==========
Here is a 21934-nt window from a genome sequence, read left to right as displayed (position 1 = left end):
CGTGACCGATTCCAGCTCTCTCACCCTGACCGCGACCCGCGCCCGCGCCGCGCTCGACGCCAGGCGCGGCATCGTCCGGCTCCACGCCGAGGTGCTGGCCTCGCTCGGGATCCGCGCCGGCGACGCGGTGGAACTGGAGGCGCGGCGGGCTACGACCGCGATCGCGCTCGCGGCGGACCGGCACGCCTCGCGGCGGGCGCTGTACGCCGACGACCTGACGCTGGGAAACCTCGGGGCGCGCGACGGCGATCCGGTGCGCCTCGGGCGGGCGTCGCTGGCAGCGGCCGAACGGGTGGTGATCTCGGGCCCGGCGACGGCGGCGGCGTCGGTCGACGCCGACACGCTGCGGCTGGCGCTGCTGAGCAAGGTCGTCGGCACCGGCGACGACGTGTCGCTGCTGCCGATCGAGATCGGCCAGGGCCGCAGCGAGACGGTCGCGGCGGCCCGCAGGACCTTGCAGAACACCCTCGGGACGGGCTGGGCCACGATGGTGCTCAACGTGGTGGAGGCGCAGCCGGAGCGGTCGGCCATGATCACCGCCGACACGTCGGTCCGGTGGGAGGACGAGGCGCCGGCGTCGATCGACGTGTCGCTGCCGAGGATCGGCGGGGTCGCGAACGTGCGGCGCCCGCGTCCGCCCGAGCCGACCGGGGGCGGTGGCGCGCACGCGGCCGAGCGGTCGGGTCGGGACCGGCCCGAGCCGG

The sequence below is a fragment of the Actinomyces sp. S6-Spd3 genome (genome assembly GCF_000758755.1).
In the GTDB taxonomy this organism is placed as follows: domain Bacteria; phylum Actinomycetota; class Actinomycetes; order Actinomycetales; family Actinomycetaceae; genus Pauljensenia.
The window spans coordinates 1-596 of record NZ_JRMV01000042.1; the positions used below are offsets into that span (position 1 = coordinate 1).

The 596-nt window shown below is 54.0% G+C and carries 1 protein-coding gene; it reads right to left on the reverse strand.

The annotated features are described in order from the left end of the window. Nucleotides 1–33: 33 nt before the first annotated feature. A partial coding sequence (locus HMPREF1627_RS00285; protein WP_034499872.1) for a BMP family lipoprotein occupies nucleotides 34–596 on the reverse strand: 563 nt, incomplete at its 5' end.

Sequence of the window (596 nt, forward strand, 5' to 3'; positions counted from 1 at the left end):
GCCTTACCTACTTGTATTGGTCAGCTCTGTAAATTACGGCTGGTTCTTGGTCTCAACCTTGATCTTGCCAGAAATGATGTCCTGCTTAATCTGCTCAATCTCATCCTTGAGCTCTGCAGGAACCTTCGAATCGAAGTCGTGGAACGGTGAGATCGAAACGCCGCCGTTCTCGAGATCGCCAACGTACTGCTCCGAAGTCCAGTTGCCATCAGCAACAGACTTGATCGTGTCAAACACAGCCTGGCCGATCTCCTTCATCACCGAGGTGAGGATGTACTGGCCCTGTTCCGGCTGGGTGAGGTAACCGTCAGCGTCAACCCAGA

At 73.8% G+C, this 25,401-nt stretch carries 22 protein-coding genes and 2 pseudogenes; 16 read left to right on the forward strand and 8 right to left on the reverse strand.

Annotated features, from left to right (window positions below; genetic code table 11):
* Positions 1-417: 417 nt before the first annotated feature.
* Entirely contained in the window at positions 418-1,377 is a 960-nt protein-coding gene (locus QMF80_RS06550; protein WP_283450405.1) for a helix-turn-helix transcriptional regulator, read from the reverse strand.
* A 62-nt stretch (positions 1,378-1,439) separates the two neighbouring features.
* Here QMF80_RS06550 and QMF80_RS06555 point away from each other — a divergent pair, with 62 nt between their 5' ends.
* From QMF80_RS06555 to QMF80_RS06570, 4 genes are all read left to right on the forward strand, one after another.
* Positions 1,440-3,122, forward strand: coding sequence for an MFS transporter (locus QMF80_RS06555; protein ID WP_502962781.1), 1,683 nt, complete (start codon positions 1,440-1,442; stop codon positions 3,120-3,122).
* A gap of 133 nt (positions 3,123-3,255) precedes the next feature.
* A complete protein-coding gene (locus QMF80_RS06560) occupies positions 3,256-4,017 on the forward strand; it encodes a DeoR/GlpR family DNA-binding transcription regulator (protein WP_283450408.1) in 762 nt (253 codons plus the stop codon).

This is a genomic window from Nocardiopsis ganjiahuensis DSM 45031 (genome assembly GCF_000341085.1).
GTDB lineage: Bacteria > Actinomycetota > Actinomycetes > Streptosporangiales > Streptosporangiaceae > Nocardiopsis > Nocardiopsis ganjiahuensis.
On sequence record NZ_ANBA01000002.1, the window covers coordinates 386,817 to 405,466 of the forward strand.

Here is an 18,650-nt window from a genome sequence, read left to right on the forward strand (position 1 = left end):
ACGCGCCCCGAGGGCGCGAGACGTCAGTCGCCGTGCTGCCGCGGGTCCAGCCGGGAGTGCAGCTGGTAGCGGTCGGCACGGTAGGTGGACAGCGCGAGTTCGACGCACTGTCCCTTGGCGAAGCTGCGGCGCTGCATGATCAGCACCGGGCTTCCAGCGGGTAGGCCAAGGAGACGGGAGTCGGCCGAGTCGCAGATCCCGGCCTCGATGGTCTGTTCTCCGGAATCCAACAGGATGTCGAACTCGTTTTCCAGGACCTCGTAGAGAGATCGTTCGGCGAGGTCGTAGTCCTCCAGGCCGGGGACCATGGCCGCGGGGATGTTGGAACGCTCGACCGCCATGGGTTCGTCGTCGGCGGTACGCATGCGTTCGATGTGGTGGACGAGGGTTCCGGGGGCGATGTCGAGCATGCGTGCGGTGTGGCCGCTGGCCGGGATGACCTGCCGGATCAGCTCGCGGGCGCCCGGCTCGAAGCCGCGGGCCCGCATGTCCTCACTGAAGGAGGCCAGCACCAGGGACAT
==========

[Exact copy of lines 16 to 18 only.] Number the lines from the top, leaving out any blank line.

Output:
* From QMF80_RS06555 to QMF80_RS06570, 4 genes are all read left to right on the forward strand, one after another.
* Positions 1,440-3,122, forward strand: coding sequence for an MFS transporter (locus QMF80_RS06555; protein ID WP_502962781.1), 1,683 nt, complete (start codon positions 1,440-1,442; stop codon positions 3,120-3,122).
* A gap of 133 nt (positions 3,123-3,255) precedes the next feature.